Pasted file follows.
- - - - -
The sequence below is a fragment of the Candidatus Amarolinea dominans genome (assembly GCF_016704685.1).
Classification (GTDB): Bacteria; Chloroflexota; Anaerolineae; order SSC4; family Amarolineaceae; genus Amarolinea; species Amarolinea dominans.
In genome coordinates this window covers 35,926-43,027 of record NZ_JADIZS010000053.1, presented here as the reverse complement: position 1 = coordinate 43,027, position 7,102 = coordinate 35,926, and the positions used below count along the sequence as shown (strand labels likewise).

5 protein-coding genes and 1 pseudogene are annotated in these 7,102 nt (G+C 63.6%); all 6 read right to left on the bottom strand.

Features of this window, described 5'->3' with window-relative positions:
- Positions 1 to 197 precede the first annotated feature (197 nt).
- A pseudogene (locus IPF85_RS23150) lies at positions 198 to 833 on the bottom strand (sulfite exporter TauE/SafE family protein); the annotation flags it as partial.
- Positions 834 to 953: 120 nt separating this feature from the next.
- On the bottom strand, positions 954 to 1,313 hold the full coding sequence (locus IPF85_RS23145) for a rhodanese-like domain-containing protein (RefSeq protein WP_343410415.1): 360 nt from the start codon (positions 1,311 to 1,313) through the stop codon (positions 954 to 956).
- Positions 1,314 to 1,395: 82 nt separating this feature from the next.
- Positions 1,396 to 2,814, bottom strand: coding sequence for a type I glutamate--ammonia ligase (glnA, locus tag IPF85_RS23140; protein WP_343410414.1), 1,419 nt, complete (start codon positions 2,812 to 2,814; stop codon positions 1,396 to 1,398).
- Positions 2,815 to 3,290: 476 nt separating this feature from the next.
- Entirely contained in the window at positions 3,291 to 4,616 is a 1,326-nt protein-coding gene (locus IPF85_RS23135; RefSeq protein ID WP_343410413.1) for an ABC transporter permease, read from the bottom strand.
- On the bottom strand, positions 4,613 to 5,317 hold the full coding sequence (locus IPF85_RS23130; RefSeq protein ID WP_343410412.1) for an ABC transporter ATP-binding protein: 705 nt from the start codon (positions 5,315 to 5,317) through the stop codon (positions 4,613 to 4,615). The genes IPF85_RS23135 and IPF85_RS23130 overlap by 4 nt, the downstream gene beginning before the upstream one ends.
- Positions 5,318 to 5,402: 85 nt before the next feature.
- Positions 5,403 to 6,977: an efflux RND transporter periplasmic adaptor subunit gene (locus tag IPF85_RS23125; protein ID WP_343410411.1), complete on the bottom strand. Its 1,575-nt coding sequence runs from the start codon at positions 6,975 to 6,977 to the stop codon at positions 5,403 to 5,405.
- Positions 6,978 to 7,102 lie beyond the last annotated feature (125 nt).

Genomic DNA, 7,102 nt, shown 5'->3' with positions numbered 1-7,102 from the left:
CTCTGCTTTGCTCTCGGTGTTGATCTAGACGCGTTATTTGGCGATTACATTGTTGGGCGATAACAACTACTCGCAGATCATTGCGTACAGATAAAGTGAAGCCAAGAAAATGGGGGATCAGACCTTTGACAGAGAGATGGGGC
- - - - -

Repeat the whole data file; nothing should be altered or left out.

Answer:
The sequence below is a fragment of the Candidatus Amarolinea dominans genome (assembly GCF_016704685.1).
Classification (GTDB): Bacteria; Chloroflexota; Anaerolineae; order SSC4; family Amarolineaceae; genus Amarolinea; species Amarolinea dominans.
In genome coordinates this window covers 35,926-43,027 of record NZ_JADIZS010000053.1, presented here as the reverse complement: position 1 = coordinate 43,027, position 7,102 = coordinate 35,926, and the positions used below count along the sequence as shown (strand labels likewise).

5 protein-coding genes and 1 pseudogene are annotated in these 7,102 nt (G+C 63.6%); all 6 read right to left on the bottom strand.

Features of this window, described 5'->3' with window-relative positions:
- Positions 1 to 197 precede the first annotated feature (197 nt).
- A pseudogene (locus IPF85_RS23150) lies at positions 198 to 833 on the bottom strand (sulfite exporter TauE/SafE family protein); the annotation flags it as partial.
- Positions 834 to 953: 120 nt separating this feature from the next.
- On the bottom strand, positions 954 to 1,313 hold the full coding sequence (locus IPF85_RS23145) for a rhodanese-like domain-containing protein (RefSeq protein WP_343410415.1): 360 nt from the start codon (positions 1,311 to 1,313) through the stop codon (positions 954 to 956).
- Positions 1,314 to 1,395: 82 nt separating this feature from the next.
- Positions 1,396 to 2,814, bottom strand: coding sequence for a type I glutamate--ammonia ligase (glnA, locus tag IPF85_RS23140; protein WP_343410414.1), 1,419 nt, complete (start codon positions 2,812 to 2,814; stop codon positions 1,396 to 1,398).
- Positions 2,815 to 3,290: 476 nt separating this feature from the next.
- Entirely contained in the window at positions 3,291 to 4,616 is a 1,326-nt protein-coding gene (locus IPF85_RS23135; RefSeq protein ID WP_343410413.1) for an ABC transporter permease, read from the bottom strand.
- On the bottom strand, positions 4,613 to 5,317 hold the full coding sequence (locus IPF85_RS23130; RefSeq protein ID WP_343410412.1) for an ABC transporter ATP-binding protein: 705 nt from the start codon (positions 5,315 to 5,317) through the stop codon (positions 4,613 to 4,615). The genes IPF85_RS23135 and IPF85_RS23130 overlap by 4 nt, the downstream gene beginning before the upstream one ends.
- Positions 5,318 to 5,402: 85 nt before the next feature.
- Positions 5,403 to 6,977: an efflux RND transporter periplasmic adaptor subunit gene (locus tag IPF85_RS23125; protein ID WP_343410411.1), complete on the bottom strand. Its 1,575-nt coding sequence runs from the start codon at positions 6,975 to 6,977 to the stop codon at positions 5,403 to 5,405.
- Positions 6,978 to 7,102 lie beyond the last annotated feature (125 nt).

Genomic DNA, 7,102 nt, shown 5'->3' with positions numbered 1-7,102 from the left:
CTCTGCTTTGCTCTCGGTGTTGATCTAGACGCGTTATTTGGCGATTACATTGTTGGGCGATAACAACTACTCGCAGATCATTGCGTACAGATAAAGTGAAGCCAAGAAAATGGGGGATCAGACCTTTGACAGAGAGATGGGGC